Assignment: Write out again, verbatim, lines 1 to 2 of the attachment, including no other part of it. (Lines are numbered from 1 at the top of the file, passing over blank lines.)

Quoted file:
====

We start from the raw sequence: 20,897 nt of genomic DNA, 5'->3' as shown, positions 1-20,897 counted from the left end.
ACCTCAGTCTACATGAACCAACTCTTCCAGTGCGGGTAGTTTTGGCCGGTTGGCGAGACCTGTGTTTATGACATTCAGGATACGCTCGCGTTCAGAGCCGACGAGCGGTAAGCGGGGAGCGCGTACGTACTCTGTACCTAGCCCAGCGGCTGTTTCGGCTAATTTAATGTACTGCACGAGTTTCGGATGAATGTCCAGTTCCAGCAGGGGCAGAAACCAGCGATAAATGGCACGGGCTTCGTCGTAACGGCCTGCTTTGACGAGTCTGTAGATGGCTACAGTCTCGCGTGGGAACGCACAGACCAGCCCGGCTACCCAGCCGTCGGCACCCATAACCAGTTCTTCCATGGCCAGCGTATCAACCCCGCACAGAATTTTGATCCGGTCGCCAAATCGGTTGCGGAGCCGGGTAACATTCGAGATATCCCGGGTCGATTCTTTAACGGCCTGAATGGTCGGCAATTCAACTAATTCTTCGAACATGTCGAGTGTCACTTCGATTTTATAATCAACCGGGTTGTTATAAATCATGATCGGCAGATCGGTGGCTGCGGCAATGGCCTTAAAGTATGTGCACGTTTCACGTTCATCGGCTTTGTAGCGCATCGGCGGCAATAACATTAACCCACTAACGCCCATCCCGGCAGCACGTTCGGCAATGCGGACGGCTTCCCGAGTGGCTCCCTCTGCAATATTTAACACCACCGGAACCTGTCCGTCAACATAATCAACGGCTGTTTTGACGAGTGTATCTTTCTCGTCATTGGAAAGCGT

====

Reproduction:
We start from the raw sequence: 20,897 nt of genomic DNA, 5'->3' as shown, positions 1-20,897 counted from the left end.
ACCTCAGTCTACATGAACCAACTCTTCCAGTGCGGGTAGTTTTGGCCGGTTGGCGAGACCTGTGTTTATGACATTCAGGATACGCTCGCGTTCAGAGCCGACGAGCGGTAAGCGGGGAGCGCGTACGTACTCTGTACCTAGCCCAGCGGCTGTTTCGGCTAATTTAATGTACTGCACGAGTTTCGGATGAATGTCCAGTTCCAGCAGGGGCAGAAACCAGCGATAAATGGCACGGGCTTCGTCGTAACGGCCTGCTTTGACGAGTCTGTAGATGGCTACAGTCTCGCGTGGGAACGCACAGACCAGCCCGGCTACCCAGCCGTCGGCACCCATAACCAGTTCTTCCATGGCCAGCGTATCAACCCCGCACAGAATTTTGATCCGGTCGCCAAATCGGTTGCGGAGCCGGGTAACATTCGAGATATCCCGGGTCGATTCTTTAACGGCCTGAATGGTCGGCAATTCAACTAATTCTTCGAACATGTCGAGTGTCACTTCGATTTTATAATCAACCGGGTTGTTATAAATCATGATCGGCAGATCGGTGGCTGCGGCAATGGCCTTAAAGTATGTGCACGTTTCACGTTCATCGGCTTTGTAGCGCATCGGCGGCAATAACATTAACCCACTAACGCCCATCCCGGCAGCACGTTCGGCAATGCGGACGGCTTCCCGAGTGGCTCCCTCTGCAATATTTAACACCACCGGAACCTGTCCGTCAACATAATCAACGGCTGTTTTGACGAGTGTATCTTTCTCGTCATTGGAAAGCGT